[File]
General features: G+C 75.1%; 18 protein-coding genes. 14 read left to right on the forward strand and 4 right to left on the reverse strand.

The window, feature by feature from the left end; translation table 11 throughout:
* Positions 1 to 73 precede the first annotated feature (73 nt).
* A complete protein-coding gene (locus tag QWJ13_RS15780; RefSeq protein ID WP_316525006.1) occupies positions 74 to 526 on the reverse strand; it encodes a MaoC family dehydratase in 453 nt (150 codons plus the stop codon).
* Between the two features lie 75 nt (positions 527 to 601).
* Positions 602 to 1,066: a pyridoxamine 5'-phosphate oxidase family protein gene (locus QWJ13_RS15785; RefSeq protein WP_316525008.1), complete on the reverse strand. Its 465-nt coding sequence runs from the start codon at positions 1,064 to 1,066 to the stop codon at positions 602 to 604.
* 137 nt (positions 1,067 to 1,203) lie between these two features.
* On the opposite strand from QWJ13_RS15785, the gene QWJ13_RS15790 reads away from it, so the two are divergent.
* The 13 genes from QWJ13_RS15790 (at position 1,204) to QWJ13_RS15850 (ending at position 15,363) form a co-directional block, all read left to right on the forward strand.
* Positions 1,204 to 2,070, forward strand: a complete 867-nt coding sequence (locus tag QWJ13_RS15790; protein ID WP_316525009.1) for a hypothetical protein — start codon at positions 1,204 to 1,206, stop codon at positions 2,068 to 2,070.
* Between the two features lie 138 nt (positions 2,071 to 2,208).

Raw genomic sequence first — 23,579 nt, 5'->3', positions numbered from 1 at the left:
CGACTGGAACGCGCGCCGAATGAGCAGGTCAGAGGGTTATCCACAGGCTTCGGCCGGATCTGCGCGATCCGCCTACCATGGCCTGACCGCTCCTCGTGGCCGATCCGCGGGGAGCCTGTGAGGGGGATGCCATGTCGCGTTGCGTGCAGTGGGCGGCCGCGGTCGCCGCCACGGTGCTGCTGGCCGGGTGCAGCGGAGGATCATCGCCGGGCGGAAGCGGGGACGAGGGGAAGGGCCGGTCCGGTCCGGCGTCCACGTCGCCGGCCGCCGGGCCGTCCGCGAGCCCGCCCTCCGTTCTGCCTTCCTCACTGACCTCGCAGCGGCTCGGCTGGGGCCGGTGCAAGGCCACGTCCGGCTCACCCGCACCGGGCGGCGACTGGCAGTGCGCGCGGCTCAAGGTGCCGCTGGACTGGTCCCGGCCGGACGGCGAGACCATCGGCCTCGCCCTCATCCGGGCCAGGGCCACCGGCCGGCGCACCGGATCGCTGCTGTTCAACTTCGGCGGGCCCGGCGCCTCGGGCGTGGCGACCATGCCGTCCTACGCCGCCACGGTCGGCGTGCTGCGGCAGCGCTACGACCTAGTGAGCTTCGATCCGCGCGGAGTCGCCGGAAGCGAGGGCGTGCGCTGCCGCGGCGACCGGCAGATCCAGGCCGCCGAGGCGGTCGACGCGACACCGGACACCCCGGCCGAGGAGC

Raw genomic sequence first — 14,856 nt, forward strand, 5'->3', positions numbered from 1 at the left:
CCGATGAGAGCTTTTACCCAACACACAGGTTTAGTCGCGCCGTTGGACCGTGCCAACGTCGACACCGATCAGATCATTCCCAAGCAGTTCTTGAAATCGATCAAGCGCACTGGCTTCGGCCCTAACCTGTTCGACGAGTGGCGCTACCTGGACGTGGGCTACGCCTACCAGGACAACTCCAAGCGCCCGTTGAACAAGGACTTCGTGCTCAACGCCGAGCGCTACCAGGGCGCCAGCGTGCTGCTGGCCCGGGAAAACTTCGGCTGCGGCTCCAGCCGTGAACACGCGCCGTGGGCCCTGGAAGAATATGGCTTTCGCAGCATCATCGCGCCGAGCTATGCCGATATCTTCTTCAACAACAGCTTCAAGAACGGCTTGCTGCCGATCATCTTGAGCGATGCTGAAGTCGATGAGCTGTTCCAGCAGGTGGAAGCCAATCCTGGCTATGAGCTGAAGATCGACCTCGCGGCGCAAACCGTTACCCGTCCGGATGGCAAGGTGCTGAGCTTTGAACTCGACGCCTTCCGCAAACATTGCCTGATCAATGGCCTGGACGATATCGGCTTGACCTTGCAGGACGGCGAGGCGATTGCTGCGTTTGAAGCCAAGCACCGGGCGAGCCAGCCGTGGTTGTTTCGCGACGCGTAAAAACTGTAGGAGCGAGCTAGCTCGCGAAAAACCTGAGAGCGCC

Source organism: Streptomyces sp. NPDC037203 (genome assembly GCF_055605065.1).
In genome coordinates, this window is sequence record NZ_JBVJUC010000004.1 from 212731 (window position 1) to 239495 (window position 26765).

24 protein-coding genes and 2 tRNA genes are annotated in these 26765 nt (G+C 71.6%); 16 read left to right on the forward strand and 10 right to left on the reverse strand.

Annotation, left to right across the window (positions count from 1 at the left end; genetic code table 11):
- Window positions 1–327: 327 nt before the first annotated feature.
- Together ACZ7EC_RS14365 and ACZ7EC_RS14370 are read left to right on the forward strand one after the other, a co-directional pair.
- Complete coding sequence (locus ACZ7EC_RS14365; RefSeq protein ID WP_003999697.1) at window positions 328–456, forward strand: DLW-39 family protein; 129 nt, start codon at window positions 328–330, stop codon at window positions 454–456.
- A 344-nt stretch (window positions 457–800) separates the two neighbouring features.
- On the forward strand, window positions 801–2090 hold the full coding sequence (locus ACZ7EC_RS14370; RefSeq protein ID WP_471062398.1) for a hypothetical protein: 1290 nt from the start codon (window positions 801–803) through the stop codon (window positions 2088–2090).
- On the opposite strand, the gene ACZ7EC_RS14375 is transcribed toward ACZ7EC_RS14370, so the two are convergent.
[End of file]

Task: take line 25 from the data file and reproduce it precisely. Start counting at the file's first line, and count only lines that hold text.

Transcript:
- On the opposite strand, the gene ACZ7EC_RS14375 is transcribed toward ACZ7EC_RS14370, so the two are convergent.